Detroit artists push for transparency and fair pay after mystery murals crop up downtown

click to enlarge A mural of Bakpak Durden painted by Australian artist Smug. - Steve Neavling

Steve Neavling

A mural of Bakpak Durden painted by Australian artist Smug.

Driving in downtown Detroit, passing Cass Avenue at I-75, a towering mural of Bakpak Durden catches our eye. On social media, people have been asking who painted this glorious depiction of the Detroit artist now gracing downtown Detroit’s skyline, and even wondering if it had been painted by Durden. Another nearby mural depicting a girl singing into a microphone with birds finding newfound freedom from their cages declares, “The sound of change has many voices.”

We thought they may have been part of the City Walls program, where local artists are selected to “beautify” Detroit neighborhoods with art approved by residents, but we soon realized they were painted by international artists (who are mostly European). That’s when Detroit muralist Sydney James called us.

“All of these white artists painted Black people,” she says. “There was no vetting process or anything. They said, ‘Hey we can come in and paint these walls,’ and the city said OK, but they make Detroit artists go through the wringer and do all these community activations before they can put something up. These European artists weren’t asked to do all of that.”

The seven large murals are part of a “Be The Change” campaign in partnership with Street Art for Mankind (SAM), a New York-based nonprofit. The collection is meant to make the city more attractive to visitors who will come to Detroit for the 2024 NFL draft, and is sponsored by the City of Detroit’s Planning and Development Department, the Downtown Detroit Partnership, and the City Office of Arts, Culture and Entrepreneurship (ACE). The program was first reported by Outlier Media.

The Bakpak Durden mural was painted by Australian artist Smug, whose photorealistic work makes it feel like a towering Durden is looking out from the side of the building. Smug did not respond to our interview requests.

Besides the exclusion of Detroit artists, James says the artists commissioned were underpaid, which could undercut the mural market here. She and a group of local artists including Durden, Hubert Massey, and Halima Afi Cassells gathered last week to work on a community benefits agreement and formal process for the City of Detroit to commission mural work going forward. They say they hope to present it to city officials in the coming months so that local artists are prioritized in future projects.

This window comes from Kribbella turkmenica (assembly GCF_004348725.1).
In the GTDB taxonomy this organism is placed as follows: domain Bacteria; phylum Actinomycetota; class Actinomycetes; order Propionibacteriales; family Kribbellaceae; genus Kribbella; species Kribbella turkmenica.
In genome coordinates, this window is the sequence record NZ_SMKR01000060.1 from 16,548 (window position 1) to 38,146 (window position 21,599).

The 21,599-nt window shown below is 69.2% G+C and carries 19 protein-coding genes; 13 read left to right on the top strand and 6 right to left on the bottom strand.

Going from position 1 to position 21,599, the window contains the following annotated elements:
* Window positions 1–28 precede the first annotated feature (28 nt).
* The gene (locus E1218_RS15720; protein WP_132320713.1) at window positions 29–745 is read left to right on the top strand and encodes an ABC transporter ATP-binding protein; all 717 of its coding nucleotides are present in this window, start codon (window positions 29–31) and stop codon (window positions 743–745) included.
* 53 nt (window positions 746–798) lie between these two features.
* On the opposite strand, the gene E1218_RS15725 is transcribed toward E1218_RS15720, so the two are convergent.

“I’m just trying to get some standards in place,” James says. “We need to start treating this like an industry. A construction job has standards where if a job comes along there is a bid, and process, and formal agreement of how much they are going to get paid.”

The “Be The Change” murals are prominently featured in downtown Detroit on walls ranging from 6,000 to 8,000 square feet. In contrast, Detroit artists who participate in Detroit’s City Walls mural initiative are often given much smaller walls, typically in Detroit neighborhoods outside of the downtown area.

click to enlarge Another mural in the Detroit Be The Change project by Street Art for Mankind. - Steve Neavling

Steve Neavling

Another mural in the Detroit Be The Change project by Street Art for Mankind.

The second phase of Detroit Be The Change will come in 2024, where Detroit artists will join the international artists for three to ten additional murals.

We asked ACE director Rochelle Riley via email whether the City of Detroit has a formal process for commissioning public art. She replied, “I have to refer that question to City Walls, which has been commissioning murals for several years and just celebrated the completion of its 200th mural. ACE plans to begin commissioning murals in 2024.”